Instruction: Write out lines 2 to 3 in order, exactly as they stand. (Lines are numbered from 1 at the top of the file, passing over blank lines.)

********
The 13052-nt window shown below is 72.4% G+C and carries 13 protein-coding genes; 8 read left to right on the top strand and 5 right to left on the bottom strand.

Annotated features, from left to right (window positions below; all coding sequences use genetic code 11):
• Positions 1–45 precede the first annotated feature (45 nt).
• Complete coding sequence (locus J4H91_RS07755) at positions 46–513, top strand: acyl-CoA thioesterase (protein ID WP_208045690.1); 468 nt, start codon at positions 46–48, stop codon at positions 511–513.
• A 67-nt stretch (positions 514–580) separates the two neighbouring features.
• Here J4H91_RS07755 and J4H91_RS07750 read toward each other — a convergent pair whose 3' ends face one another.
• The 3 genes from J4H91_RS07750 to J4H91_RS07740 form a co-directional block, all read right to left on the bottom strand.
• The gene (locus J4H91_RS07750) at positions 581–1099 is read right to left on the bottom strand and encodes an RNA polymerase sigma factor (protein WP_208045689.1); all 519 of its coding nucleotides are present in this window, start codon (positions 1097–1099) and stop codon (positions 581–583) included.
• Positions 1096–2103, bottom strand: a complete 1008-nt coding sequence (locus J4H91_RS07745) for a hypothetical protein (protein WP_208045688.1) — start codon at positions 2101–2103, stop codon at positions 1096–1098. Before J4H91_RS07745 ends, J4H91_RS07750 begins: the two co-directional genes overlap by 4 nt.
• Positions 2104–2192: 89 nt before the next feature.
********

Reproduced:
Annotated features, from left to right (window positions below; all coding sequences use genetic code 11):
• Positions 1–45 precede the first annotated feature (45 nt).